There’s a lot of development happening in Brisbane. And all that development creates a lot of food and beverage spaces. Which in turn creates all those restaurants, cafes and bars you’ve been going to.
It’s a packed market, and often the first challenge for a restaurateur is standing out from the crowd. After all, opportunities for second chances in hospitality are few and far between.
You imagine this is what the owners of British Colonial Co. agonised over when deciding upon a name for their breezy Hawthorne grazing spot. It’s a strangely anachronistic piece of branding, but one that could’ve been reasonably explained away by the choice of décor (whether it should be or not, decorating in a ‘British colonial style’ is an established interior design choice).
Since the restaurant’s launch in July it had been running without incident, until someone noticed the following splash page. “Inspired by the stylish days of the empirical [sic] push into the developing cultures of the world, with the promise of adventure and modern refinement in a safari setting”.
This reference to the British Empire, which at its peak counted close to quarter of the world’s population as its subjects, was too much for some people, who took to social media to call out the venue. “Oh wonderful, Brisbane now has a colonialism themed restaurant,” tweeted @hacklocked late on Sunday night. “my favourite part of that british colonial co dining place? the lifesize statue of george orwell beating an indian child with a rattan cane,” added @dannolan the following morning.
Soon, Fairfax Media, News Corp and The Daily Mail were onto the commentary. A good two months after it opened, British Colonial Co. found itself in the middle of a social media shit storm. Earnest online customer reviews earned sarky, snarky objections, which in turn received “political correctness gone mad” push back from others.
The outrage machine had been switched on and the hits came pouring in, all because the owners of a Brisbane restaurant experienced a branding brain fade.
It makes sense the outcry took so long. Hawthorne is a sleepy, middle-class suburb – hardly a bastion of passionate, left-leaning political correctness. And accusations that sites such as The Weekend Edition and Gourmand & Gourmet had reviewed the venue without “questioning their gross racism” are probably unfair when there’s a chance they didn’t even see the splash page.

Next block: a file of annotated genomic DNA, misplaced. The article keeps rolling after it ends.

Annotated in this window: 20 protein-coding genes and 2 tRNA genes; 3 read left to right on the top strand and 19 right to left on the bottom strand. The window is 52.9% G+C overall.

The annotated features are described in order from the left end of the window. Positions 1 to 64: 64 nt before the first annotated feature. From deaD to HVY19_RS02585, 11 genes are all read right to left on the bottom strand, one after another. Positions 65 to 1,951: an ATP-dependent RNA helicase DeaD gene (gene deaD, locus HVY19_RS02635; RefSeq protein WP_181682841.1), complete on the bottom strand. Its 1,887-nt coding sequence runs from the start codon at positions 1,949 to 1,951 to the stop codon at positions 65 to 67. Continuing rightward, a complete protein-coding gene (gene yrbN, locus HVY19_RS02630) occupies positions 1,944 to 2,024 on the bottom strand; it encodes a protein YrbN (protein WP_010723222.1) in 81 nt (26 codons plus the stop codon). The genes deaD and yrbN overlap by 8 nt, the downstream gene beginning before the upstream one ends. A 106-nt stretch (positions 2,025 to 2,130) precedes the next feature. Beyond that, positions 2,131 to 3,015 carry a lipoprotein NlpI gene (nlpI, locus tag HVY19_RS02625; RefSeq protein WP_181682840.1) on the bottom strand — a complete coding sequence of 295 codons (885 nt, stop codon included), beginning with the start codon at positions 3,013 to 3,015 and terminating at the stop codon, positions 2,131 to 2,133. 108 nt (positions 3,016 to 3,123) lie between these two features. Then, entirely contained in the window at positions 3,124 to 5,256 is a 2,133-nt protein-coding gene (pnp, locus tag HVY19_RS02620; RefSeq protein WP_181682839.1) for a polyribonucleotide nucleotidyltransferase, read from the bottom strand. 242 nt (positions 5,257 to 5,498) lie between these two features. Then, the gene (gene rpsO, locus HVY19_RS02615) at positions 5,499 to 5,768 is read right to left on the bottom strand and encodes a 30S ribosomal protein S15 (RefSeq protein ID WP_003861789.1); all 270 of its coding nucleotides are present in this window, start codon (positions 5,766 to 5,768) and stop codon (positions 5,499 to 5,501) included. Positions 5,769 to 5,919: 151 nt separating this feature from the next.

But was this even a news story? No site touched it until there were objections on social media, a whole two months after the restaurant opened. And at the time of writing, no news organisation has contacted, say, an aboriginal elder or any other representative of the local Turrbal people – actual victims of British colonialism – to check if they were offended.
It’s in contrast to the controversy that engulfed Vietnamese eatery and beer bar Uncle Ho earlier this year. On that occasion, the local Vietnamese community, largely refugees or descendents of refugees from the Vietnam War, staged a protest outside the restaurant, objecting to its offhand, propaganda-style references to North Vietnam and Ho Chi Minh. This was a legitimate news story that affected the community, even if such a clash of ideas was understandable given Swedish-born restaurateur Anna Demirbek’s travels through the northern parts of Vietnam. She likely didn’t anticipate such a backlash from people who haven’t travelled back to the country of their birth, and in many cases, can’t.
British Colonial Co., for its part, has tried to get out ahead of the controversy, first by changing the splash page, and then by releasing a statement to The Daily Mail further explaining its branding. “We believe that our décor and menu has great synergy with Brisbane's climate and the expansive palette of our clientele, who are looking for a melting pot of food and beverages to enjoy in a relaxed atmosphere," the statement read. “We are therefore upset and saddened by today's media reports that our brand is causing offence and distress to some members of the community. This certainly was not our intention.”
In some ways it’s a classic non-apology apology, but then the owners are still likely trying to get their heads around what on earth happened. Either way, will it be enough? The story is dying down, the news organisations are moving on, but at the end of the outrage is someone’s livelihood. In that sense, it’s a bit of an ethical snarl. Do the owners deserve to have their livelihood scuppered for what might have been just an ill-thought-through idea? Uncle Ho (later renamed Aunty Oh) didn’t recover, eventually closing its doors – perhaps because of an initial reluctance to properly engage with the controversy.
Predictably, with British Colonial Co. it was only a matter of time before someone – in this case, Buzzfeed breaking-news reporter, Gina Rushton – asked in a tweet, “Where Else But Queensland?” But restaurants such as Uncle Ho and British Colonial Co. are part of a much wider conversation around questions of cultural appropriation, insensitivity and backhanded racism.
In the Melbourne suburb of Richmond, Thai bar and restaurant LadyBoy has turned heads with its nomenclature’s potential to offend. Even the London-based Economist newspaper has noted the trend, wondering what some might make of Double Happiness, also in Melbourne, with its Communist Chinese propaganda and a cocktail named Imperialist Running Dog; or a now-closed Sydney bar, Starlyn, named after Joseph Stalin, the former Soviet dictator responsible for the deaths of an estimated 20 to 60 million people.
Successful eateries such as Sichuan Bang Bang and Happy Boy illustrate that authenticity and good fun can be mixed without it descending into bad taste. But when news and social media combine to act as an outrage-fuelled kangaroo court, heaven help you if you get it wrong.